For the bears, their argument rests on the critical importance of the ratio of house prices to average incomes, which has always served as a warning indicator of previous housing busts. The cost of an average house is now between five and six times average income, a ratio that is as high as, or even higher, than before the last crash. Overall household debt is also currently at an all-time high.

During the late 1980s, similar ratios of house prices to average incomes combined with a surge in interest rates to produce the consequent crash. For those with a more bullish attitude to the market, the low inflationary climate and relatively positive economic outlook mean that those sky-high interest rates are unlikely today. While they acknowledge that debt levels are growing, they feel that so long as the cost of servicing that debt is manageable then households can stay on an even keel.

As ever, the key question with regard to property prices remains what will happen to interest rates? Giving some indication of their future direction, Bank of England chief economist Charlie Bean has said interest rates policy is designed to cool the economy without "clobbering" the consumer. The general consensus appears to be that interest rates will continue to rise, peaking at around 5.25 per cent at the end of the year, after which they will level off.

This would indicate that an all-out crash is unlikely. Even so, for those with mortgages of five or six times income, it would not take a crash to push overstretched households over the brink. Sabina Kalyan, property economist at Capital Economics, does not believe the 20 per cent downturn she predicts will spark off a recession, although it is likely to cause varying levels of difficulty for indebted consumers. "We call it a correction, not a crash," she says.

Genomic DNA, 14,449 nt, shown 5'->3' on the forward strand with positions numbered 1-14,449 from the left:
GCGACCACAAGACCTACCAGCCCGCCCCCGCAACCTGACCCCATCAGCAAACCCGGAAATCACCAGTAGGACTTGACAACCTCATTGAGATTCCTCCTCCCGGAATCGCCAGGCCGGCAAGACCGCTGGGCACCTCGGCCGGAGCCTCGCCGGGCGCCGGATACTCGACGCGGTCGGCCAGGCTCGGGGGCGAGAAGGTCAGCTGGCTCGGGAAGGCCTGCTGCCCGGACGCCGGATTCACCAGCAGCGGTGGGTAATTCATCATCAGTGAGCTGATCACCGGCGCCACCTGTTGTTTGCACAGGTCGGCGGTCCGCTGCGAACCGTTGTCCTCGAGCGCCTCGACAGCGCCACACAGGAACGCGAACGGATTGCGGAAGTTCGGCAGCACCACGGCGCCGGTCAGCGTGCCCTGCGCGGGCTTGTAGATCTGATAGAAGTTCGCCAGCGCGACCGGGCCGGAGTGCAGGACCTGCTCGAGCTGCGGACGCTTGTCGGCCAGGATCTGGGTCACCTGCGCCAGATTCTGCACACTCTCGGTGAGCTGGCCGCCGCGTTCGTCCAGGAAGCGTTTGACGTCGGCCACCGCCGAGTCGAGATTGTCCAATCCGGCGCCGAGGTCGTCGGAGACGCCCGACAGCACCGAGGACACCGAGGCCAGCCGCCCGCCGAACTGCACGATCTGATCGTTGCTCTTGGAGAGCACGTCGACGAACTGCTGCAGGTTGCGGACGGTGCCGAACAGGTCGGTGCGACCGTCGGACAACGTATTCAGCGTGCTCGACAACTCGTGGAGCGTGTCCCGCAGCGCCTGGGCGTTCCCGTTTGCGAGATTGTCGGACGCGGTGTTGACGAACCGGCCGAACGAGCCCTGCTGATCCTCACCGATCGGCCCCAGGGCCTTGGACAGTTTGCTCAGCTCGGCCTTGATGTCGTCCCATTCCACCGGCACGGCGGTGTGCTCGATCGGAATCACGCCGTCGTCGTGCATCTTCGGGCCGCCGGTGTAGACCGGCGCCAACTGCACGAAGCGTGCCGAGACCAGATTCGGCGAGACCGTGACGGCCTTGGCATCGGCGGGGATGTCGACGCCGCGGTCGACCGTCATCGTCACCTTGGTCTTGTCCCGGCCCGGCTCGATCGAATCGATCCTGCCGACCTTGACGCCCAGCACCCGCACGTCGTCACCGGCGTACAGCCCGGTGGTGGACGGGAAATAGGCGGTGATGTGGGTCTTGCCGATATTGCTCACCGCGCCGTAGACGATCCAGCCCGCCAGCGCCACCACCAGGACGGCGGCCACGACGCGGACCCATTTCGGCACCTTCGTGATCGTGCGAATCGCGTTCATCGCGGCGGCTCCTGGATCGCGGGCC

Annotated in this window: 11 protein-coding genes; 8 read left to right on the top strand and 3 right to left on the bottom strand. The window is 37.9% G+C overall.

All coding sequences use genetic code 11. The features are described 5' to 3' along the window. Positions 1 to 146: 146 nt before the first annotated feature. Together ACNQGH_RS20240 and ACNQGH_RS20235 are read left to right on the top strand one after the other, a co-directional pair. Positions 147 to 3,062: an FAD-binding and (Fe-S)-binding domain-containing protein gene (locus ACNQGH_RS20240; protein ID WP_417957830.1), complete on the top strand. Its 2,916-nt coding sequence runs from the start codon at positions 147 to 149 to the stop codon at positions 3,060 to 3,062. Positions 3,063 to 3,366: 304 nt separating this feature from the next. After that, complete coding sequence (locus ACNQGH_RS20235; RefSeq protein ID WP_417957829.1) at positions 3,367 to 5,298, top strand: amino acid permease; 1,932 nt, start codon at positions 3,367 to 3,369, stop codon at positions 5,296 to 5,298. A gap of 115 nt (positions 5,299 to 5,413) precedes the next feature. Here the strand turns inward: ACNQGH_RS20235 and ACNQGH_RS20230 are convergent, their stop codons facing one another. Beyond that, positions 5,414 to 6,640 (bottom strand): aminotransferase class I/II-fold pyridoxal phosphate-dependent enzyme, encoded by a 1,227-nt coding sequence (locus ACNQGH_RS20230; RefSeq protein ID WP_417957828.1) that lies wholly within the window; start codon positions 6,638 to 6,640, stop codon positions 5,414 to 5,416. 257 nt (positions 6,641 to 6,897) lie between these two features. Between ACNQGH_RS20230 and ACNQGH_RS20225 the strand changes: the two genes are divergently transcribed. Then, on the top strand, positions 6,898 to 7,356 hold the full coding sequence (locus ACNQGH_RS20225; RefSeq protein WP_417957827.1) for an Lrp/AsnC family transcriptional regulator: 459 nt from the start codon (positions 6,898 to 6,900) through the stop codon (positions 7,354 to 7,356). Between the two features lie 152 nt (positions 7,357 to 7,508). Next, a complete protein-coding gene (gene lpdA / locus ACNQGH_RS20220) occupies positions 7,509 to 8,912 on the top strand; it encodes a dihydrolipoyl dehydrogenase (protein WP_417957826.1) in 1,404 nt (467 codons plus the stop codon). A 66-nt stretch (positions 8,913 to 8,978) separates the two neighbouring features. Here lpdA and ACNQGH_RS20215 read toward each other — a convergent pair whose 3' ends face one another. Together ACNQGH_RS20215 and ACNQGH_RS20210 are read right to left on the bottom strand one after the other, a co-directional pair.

"I don’t think it will be as widespread as the early 1990s or affect the wider economy in the same way in terms of negative equity. We won’t see a slowdown spread to a widespread recession."

But both Kalyan and Emmet at RICS point out that there are new factors at play in today’s boom that were not present last time round. Chief among these is the upsurge in the buy-to-let market, sparking particular worries that unprecedented rises at the bottom end of the market are unsustainable. The dramatic price increases in previously low-value terraced housing in towns across the north of England have led to surprising figures from the Halifax showing that towns like Hartlepool, Darlington, Bolton and Crewe are topping the list of UK property hot spots with rises of between 50 and 60 per cent.

"The clincher for crash theorists is buy-to-let," says Emmet. "It could come from the bottom end of the market, which is being driven by amateur investors acting specul-atively. Serious signs of a slowdown could trigger the selling of buy-to-let properties."

"It’s hot money, not a personal home," warns Kalyan. "Investors can liquidate it just like that. As fast as the money flows in it can flow out." But, keen not to set her stall out on this particular aspect of the debate, she adds: "There is evidence that yields are falling and investors are not making so much money, but it’s not clear that there’s anything else for them to switch to. They may not be too worried by a small running loss."

The other great unknown is the possibility of an external shock that could trigger a crash, ranging from a terrorist attack to oil price rises. The most speculated outcome is that US interest rates will rise, ensuring increases in the UK will be higher than predicted.

Given the overstretched borrowing levels of UK consumers, in the context of an over-valued market, that would almost certainly lead to a sharp fall in prices. But, as Kalyan says: "I wouldn’t stake my pension on whether it’s going to be 15 per cent rather than 20 per cent or 25 per cent."